• Cultivate young urban writers and creative people who are willing to speak with and meet farmers of deep rural America.   While it has seemed nearly impossible to get older food movement writers to return a call, younger and hungrier writers are looking for story ideas and information.  One of my favorites is Nathaneal Johnson of Grist, who has delved into GMO’s in his online series.   Modern Farmer’s Sam Brasch was the first to cover the Blizzard Atlas in urban media while the New York Times dozed.  There are many more worthy of recognition.
  • Try to get into a city if at all possible.  If you can’t make it, ask your organization representatives to speak in and represent farmers in the cities.  If you don’t want to speak, go and listen.  Try to make use of Skype and other video conferencing technology that makes it possible for you or farm representatives to speak.  If you see an urban discussion on agriculture, do not be afraid to call and ask who from rural America is going to be on the panel. As with the New York City Bar Association, I was pleasantly surprised to be immediately invited.[imgcontainer right] [img:10a.DSC_3484-1024×680.jpg] [source][/source] Reaching out to friends of rural America is another way to get stories to a broader audience, the author says. Wendell Berry and Wes Jackson will appear with New York Times food columnist Mark Bittman tomorrow. Lewandrowski has urged Berry and Jackson to hold Bittman accountable for his slams on American agriculture. [/imgcontainer]
  • Be inclusive.  If you are speaking in the big city, don’t waste your time knocking other farmers who may not be present.  Our farmer time in the City is very valuable.  Frank discussion where the great diversity of all farmers is presented is most fruitful.  It takes a critical mass of farmers of all types to maintain any rural community.  Keep that in mind when you speak to urban groups.
  • Look for unusual opportunities and venues.  Encourage farmer creativity suited to these venues. Also, remember that a great variety of interested people exist in urban settings, too. We need to determine who they are and how to communicate with them.  The Birthing Center at the State Fair received widespread publicity in Upstate New York.  Who would have guessed that families would delight in time spent watching the miracle of a calf birth!  Make friends!  Hopefully, some of the activists we have spoken with will travel to Upstate New York this summer to visit, help us milk cows, bale hay and deliver calves.  Some members of our farmers’ network have forged some unusual friendships with the most unlikely of people we have met along the way.
  • Speak of nature and ecosystems, and what we like about rural landscapes.  Yes, we are all involved in production agriculture, but urban people need to know about what makes rural America beautiful, our ecosystem services and environmental challenges we face.  The New York City Bar Association lawyers wanted to hear about New York lands, watershed protection, biodiversity and what farmers are doing in the way of environmental improvements.  Just Food conference goers were excited to see photos of my neighbor’s solar power experiments and the efforts of average farmers to save the grassland birds.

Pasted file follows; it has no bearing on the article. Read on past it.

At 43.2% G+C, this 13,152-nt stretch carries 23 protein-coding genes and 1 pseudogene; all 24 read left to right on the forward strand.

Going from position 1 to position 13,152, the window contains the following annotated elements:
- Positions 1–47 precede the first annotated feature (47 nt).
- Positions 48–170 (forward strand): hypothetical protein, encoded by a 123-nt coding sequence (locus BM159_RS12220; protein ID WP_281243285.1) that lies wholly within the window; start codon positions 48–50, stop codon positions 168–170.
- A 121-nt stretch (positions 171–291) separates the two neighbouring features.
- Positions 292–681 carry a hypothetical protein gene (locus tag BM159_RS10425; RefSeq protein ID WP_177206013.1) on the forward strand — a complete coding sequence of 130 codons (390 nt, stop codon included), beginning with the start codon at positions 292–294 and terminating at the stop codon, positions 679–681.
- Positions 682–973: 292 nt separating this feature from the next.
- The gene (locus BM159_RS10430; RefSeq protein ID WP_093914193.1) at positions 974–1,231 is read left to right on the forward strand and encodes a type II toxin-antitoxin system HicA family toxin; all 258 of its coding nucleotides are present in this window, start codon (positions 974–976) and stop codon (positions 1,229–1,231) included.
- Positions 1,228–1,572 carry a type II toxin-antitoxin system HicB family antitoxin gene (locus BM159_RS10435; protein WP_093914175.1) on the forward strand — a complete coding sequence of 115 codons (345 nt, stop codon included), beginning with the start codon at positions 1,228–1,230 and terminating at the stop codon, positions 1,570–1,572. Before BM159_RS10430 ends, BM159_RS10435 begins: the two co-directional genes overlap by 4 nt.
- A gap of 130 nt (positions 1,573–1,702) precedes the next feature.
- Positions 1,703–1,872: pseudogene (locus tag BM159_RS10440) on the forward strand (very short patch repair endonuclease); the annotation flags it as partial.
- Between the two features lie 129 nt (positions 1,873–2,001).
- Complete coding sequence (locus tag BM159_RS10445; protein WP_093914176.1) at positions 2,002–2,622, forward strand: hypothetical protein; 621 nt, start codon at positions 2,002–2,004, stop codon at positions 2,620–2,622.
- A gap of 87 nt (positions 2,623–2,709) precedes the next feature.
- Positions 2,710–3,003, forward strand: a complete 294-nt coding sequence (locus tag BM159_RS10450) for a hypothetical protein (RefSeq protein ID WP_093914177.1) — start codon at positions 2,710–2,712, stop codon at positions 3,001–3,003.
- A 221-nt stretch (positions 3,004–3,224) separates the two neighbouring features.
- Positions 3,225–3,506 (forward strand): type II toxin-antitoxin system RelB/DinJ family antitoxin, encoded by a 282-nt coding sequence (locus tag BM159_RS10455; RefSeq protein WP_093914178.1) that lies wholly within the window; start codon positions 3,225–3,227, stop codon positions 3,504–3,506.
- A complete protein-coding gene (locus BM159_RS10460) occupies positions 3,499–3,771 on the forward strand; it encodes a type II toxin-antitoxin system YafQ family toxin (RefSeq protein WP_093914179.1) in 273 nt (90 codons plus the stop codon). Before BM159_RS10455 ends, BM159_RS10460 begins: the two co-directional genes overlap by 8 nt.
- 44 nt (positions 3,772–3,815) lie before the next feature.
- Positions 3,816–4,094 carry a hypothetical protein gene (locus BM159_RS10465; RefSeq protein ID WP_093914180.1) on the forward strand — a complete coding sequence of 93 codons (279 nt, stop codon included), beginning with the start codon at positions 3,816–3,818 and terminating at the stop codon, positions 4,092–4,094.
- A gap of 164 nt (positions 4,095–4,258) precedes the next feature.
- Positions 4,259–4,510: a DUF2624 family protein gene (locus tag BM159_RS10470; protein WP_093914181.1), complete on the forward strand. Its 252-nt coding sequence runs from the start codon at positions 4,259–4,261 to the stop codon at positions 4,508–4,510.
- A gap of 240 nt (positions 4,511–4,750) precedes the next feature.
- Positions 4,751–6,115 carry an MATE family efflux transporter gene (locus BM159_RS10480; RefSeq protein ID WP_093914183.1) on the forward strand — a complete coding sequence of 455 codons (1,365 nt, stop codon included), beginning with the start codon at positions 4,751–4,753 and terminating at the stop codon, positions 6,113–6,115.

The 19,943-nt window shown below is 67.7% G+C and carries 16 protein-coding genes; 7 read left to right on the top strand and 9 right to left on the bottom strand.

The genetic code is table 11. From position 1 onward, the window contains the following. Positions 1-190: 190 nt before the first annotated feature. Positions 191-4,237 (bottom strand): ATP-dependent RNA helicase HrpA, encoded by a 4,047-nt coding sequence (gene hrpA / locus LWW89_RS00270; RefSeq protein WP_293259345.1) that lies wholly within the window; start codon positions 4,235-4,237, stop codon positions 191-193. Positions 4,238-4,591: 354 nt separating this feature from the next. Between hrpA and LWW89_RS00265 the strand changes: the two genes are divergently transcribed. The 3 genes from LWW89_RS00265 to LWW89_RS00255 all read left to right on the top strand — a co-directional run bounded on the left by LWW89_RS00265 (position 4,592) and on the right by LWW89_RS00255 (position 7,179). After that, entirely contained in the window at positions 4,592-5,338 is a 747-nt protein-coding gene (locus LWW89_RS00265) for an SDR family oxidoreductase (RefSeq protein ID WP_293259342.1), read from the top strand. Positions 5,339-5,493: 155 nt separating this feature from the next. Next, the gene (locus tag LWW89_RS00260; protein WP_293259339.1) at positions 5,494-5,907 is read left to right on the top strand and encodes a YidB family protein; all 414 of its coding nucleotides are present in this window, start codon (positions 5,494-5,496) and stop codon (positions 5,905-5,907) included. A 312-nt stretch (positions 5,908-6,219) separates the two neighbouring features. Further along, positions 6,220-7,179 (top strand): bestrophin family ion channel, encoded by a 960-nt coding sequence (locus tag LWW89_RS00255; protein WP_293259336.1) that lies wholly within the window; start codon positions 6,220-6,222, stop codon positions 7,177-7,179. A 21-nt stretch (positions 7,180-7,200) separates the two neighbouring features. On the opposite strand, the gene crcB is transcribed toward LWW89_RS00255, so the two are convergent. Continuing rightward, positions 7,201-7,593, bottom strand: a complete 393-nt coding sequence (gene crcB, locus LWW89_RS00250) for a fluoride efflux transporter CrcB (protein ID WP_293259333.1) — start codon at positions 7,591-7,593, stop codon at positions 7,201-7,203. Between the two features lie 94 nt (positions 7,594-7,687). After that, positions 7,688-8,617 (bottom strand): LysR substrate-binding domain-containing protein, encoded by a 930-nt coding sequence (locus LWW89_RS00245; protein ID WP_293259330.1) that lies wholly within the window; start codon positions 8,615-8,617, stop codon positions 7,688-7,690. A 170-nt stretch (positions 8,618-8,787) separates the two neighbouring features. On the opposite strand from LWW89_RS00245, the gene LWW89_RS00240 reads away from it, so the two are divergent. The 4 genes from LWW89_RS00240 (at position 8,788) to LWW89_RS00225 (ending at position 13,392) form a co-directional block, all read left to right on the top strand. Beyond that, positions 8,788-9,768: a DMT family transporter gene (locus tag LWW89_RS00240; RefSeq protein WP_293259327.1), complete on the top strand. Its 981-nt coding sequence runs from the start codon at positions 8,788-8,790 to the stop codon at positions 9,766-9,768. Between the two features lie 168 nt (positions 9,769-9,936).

• Form alliances with other rural-interested groups.  Consumers were very receptive at FarmAid to seeing farmers and fishermen speaking together. The combination struck a note with many who stayed to talk and ask many questions of both groups.  At our Just Food presentation, cheesemongers and yogurt makers happily introduced themselves at our workshop as farmer supporters.  This makes me think that other similar presentations of those who work in rural economies would be helpful and create synergy.
  • Lastly, I urge you to call upon your friends for help.  There are people who are deeply sympathetic to farmers and ranchers. Do not be afraid to ask them for help. This week, I personally reached out for help from two prominent writers, Wes Jackson and Wendell Berry.  I see them as friends of rural America with many connections among well known food writers.  On April 4, 2014, Jackson and Berry will be speaking in New York City on the “future of agriculture” with food movement guru, Mark Bittman.  Mr. Bittman has repeatedly slammed milk in his New York Times columns, with little regard to the impact upon us, the dairy farmers who supply New York City with milk to drink. Others have joined me in asking that these popular rural authors present the worries of those of us who work the New York dairy lands to Mr. Bittman.  I am confident that they will follow through.

It is difficult to gauge the impact that our farmers have had.   Seeing the greater confidence of those farmers who have returned from New York City venues makes me believe that we ourselves are “breaking the sound barrier.” If we, as rural farmers, are going to talk with urban representatives on substantive issues, if we are going to demand fair prices and fair treatment for rural America, we ourselves need to speak up.  Craft your own images, rural America … or they will be crafted for you!

Lorraine H. Lewandrowski, Esq. is a lawyer and dairy farmer in Herkimer County, New York. Contact her at or on Twitter at @NYFarmer.